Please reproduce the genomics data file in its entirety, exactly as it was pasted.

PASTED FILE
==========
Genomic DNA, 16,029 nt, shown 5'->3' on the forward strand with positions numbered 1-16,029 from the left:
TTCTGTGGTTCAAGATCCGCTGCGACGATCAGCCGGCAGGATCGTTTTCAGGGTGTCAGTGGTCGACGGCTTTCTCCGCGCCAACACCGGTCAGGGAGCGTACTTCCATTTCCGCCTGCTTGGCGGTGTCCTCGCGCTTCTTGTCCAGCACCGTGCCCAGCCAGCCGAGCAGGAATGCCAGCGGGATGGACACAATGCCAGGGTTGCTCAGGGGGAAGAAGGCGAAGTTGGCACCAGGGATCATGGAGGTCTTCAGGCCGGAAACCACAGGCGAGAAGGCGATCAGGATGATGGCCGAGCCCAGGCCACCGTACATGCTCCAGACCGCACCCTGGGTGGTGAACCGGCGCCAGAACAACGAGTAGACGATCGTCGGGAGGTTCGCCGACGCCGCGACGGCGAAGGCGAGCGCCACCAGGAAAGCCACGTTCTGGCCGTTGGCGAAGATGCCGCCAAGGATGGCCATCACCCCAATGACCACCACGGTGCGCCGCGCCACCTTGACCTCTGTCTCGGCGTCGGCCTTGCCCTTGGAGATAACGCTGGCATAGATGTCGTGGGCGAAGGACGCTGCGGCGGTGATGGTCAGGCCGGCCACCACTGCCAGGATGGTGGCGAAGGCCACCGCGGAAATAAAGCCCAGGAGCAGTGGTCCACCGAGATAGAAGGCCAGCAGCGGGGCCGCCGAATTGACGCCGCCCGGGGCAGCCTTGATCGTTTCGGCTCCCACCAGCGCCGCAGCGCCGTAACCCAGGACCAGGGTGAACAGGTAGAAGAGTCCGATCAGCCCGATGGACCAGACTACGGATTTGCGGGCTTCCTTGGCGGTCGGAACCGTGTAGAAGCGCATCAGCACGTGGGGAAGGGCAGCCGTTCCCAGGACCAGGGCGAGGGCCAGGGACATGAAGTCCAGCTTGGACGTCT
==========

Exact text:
Genomic DNA, 16,029 nt, shown 5'->3' on the forward strand with positions numbered 1-16,029 from the left:
TTCTGTGGTTCAAGATCCGCTGCGACGATCAGCCGGCAGGATCGTTTTCAGGGTGTCAGTGGTCGACGGCTTTCTCCGCGCCAACACCGGTCAGGGAGCGTACTTCCATTTCCGCCTGCTTGGCGGTGTCCTCGCGCTTCTTGTCCAGCACCGTGCCCAGCCAGCCGAGCAGGAATGCCAGCGGGATGGACACAATGCCAGGGTTGCTCAGGGGGAAGAAGGCGAAGTTGGCACCAGGGATCATGGAGGTCTTCAGGCCGGAAACCACAGGCGAGAAGGCGATCAGGATGATGGCCGAGCCCAGGCCACCGTACATGCTCCAGACCGCACCCTGGGTGGTGAACCGGCGCCAGAACAACGAGTAGACGATCGTCGGGAGGTTCGCCGACGCCGCGACGGCGAAGGCGAGCGCCACCAGGAAAGCCACGTTCTGGCCGTTGGCGAAGATGCCGCCAAGGATGGCCATCACCCCAATGACCACCACGGTGCGCCGCGCCACCTTGACCTCTGTCTCGGCGTCGGCCTTGCCCTTGGAGATAACGCTGGCATAGATGTCGTGGGCGAAGGACGCTGCGGCGGTGATGGTCAGGCCGGCCACCACTGCCAGGATGGTGGCGAAGGCCACCGCGGAAATAAAGCCCAGGAGCAGTGGTCCACCGAGATAGAAGGCCAGCAGCGGGGCCGCCGAATTGACGCCGCCCGGGGCAGCCTTGATCGTTTCGGCTCCCACCAGCGCCGCAGCGCCGTAACCCAGGACCAGGGTGAACAGGTAGAAGAGTCCGATCAGCCCGATGGACCAGACTACGGATTTGCGGGCTTCCTTGGCGGTCGGAACCGTGTAGAAGCGCATCAGCACGTGGGGAAGGGCAGCCGTTCCCAGGACCAGGGCGAGGGCCAGGGACATGAAGTCCAGCTTGGACGTCT